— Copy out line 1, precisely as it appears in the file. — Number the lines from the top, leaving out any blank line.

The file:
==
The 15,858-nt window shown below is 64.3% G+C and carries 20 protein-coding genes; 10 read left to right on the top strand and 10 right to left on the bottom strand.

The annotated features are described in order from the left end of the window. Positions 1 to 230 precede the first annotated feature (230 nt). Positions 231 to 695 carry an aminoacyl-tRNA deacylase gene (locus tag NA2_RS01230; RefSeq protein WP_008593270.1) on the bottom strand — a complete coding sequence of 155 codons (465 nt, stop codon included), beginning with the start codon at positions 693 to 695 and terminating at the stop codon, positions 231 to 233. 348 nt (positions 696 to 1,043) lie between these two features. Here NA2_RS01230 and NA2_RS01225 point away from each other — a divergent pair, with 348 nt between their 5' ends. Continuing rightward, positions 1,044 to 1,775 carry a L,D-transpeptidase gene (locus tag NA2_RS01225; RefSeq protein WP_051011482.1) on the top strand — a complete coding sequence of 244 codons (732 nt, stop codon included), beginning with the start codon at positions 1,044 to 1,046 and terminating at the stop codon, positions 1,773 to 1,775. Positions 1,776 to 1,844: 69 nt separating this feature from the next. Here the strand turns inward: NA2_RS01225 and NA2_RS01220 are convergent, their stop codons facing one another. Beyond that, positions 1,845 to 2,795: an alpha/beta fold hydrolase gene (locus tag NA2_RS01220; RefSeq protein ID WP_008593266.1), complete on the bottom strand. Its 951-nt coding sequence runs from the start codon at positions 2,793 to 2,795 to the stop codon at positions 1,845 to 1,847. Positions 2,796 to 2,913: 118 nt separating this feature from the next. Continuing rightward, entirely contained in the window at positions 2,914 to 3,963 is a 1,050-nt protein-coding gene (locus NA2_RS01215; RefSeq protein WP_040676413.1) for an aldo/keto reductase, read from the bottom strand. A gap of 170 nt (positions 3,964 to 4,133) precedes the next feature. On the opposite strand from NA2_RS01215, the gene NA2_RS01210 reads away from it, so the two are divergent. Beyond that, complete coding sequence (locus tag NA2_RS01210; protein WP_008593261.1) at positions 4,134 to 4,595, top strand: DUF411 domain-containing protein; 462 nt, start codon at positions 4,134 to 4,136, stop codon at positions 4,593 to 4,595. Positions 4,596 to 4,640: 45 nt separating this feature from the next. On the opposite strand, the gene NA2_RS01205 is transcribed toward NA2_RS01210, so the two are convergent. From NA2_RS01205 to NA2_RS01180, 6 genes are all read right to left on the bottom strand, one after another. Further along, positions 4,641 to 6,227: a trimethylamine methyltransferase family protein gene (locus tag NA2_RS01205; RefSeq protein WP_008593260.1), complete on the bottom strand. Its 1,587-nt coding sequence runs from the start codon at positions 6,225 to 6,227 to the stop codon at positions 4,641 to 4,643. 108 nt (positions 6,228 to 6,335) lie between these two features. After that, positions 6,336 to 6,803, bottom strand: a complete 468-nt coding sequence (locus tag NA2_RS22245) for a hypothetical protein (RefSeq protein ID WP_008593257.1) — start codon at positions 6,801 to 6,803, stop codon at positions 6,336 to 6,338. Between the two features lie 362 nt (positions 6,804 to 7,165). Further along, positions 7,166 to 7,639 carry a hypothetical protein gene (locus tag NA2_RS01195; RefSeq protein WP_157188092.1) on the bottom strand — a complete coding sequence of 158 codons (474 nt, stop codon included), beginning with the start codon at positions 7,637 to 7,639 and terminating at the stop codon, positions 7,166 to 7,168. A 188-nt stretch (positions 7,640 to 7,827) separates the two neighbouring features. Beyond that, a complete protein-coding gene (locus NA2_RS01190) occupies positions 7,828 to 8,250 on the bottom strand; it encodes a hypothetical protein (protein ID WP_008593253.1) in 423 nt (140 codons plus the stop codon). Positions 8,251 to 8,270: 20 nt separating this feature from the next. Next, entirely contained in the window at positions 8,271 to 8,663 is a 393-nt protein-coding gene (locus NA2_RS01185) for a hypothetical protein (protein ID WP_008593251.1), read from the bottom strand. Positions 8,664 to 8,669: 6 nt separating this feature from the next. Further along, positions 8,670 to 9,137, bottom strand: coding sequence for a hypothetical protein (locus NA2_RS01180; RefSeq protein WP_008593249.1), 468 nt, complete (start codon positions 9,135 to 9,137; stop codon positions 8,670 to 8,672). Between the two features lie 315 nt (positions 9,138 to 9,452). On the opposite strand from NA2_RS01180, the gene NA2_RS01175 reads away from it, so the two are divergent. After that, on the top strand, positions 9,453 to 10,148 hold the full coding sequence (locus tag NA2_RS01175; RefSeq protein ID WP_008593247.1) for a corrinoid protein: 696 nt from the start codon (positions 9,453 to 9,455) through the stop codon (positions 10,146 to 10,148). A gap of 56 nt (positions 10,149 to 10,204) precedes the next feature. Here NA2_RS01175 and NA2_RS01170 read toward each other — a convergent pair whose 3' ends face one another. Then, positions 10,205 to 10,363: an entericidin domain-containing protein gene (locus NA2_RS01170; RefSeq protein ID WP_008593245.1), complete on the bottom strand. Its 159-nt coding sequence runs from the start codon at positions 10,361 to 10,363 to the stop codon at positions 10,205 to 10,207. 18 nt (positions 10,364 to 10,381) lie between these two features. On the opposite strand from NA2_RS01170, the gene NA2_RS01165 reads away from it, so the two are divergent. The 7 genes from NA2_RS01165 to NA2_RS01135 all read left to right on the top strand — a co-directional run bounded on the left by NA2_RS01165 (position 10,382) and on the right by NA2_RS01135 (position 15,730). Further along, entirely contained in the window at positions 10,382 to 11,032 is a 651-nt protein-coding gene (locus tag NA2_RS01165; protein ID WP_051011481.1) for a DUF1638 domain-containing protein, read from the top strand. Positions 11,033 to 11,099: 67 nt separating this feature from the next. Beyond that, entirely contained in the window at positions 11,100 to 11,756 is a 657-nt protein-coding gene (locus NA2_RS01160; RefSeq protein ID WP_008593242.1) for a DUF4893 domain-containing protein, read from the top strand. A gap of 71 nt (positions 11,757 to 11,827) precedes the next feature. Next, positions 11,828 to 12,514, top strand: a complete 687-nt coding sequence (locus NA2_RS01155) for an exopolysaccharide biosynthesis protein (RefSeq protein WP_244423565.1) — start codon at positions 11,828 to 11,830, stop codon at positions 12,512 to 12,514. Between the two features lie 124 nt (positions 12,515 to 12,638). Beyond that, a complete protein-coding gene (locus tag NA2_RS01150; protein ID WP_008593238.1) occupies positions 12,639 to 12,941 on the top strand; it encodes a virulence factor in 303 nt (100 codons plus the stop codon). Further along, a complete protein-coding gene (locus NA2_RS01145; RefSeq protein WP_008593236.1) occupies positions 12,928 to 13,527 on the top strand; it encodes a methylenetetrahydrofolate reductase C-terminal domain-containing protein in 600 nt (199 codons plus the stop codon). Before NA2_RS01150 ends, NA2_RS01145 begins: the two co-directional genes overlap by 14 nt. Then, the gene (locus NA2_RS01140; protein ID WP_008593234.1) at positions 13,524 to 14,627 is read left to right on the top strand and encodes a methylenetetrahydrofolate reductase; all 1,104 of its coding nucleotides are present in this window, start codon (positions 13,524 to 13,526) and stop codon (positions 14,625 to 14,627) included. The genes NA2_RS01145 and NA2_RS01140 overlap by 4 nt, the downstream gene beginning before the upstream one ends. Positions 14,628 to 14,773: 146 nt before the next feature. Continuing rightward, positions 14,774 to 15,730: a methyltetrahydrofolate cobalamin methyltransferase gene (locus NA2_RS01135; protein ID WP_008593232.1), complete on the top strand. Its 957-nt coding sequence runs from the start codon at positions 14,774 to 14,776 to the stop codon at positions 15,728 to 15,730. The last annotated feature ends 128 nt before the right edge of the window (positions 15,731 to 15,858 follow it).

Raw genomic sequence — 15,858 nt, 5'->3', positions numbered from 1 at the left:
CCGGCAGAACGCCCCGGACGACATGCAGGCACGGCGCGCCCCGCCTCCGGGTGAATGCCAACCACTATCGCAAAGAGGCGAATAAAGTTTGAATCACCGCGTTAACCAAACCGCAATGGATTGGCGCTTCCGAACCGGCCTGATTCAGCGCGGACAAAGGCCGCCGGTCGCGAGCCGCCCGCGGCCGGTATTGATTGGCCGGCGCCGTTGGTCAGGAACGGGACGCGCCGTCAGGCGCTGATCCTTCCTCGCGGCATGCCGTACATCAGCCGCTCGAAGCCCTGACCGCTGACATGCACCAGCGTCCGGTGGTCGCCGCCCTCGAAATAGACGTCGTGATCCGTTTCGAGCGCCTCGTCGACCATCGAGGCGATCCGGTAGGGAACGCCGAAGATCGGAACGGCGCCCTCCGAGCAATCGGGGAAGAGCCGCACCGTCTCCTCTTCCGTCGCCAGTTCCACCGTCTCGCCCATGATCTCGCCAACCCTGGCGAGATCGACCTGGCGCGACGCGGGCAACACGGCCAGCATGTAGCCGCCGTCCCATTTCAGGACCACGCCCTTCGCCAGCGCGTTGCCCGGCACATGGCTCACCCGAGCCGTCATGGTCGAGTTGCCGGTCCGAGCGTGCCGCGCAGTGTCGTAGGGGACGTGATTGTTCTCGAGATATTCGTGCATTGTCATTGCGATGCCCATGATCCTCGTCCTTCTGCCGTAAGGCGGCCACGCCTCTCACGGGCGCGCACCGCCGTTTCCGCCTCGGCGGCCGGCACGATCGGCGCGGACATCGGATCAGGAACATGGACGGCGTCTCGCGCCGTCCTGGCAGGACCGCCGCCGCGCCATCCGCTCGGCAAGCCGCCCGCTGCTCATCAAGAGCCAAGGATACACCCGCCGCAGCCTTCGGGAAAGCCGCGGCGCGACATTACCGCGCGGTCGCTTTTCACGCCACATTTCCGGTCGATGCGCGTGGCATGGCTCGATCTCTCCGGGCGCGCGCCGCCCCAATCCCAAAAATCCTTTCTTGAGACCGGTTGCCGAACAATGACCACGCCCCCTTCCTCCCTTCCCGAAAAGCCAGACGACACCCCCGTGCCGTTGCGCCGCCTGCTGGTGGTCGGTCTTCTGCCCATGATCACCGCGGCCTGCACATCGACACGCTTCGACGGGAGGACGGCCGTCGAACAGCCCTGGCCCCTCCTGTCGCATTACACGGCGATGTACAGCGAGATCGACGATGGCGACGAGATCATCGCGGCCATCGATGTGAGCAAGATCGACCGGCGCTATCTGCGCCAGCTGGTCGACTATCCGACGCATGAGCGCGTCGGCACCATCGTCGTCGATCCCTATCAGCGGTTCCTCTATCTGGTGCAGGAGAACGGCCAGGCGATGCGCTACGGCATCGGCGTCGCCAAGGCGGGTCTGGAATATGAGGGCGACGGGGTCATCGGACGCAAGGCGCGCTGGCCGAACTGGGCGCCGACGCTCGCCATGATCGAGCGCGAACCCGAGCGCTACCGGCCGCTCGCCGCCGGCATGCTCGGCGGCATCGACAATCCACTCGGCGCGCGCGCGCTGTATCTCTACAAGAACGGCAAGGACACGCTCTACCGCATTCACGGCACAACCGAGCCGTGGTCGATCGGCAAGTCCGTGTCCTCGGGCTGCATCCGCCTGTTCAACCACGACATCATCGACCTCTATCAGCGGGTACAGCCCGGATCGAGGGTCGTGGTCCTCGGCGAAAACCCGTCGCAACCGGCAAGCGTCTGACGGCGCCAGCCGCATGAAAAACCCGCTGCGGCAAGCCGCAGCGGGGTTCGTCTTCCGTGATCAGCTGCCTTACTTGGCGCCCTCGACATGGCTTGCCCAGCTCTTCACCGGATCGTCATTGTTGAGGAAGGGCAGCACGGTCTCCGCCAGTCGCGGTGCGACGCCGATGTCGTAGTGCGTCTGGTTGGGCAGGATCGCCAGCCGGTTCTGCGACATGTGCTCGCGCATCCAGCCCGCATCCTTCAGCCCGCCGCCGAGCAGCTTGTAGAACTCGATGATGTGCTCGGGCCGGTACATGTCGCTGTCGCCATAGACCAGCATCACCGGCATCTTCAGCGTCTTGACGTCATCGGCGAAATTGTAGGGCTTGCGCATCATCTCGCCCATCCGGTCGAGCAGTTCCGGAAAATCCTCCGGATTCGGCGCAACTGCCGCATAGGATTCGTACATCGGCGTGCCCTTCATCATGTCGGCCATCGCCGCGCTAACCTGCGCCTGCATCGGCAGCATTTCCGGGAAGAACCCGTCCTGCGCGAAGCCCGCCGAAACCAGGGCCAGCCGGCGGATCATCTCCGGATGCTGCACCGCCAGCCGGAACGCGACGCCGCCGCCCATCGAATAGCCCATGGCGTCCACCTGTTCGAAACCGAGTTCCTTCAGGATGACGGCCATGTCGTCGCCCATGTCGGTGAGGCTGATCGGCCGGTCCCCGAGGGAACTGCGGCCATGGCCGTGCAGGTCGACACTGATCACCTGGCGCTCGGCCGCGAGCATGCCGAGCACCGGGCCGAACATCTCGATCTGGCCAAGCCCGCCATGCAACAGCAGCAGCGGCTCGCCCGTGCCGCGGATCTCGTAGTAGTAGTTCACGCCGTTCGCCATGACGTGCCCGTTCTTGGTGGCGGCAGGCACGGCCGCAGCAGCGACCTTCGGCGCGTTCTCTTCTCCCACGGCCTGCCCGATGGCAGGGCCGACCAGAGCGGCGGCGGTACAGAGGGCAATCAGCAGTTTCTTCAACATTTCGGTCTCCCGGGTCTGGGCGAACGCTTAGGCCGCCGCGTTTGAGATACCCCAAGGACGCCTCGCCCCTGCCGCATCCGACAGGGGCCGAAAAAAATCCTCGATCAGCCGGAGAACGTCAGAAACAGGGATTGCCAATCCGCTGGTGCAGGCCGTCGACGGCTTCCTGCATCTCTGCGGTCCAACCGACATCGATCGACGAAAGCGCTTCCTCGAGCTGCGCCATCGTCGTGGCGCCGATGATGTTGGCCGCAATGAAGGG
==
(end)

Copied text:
The 15,858-nt window shown below is 64.3% G+C and carries 20 protein-coding genes; 10 read left to right on the top strand and 10 right to left on the bottom strand.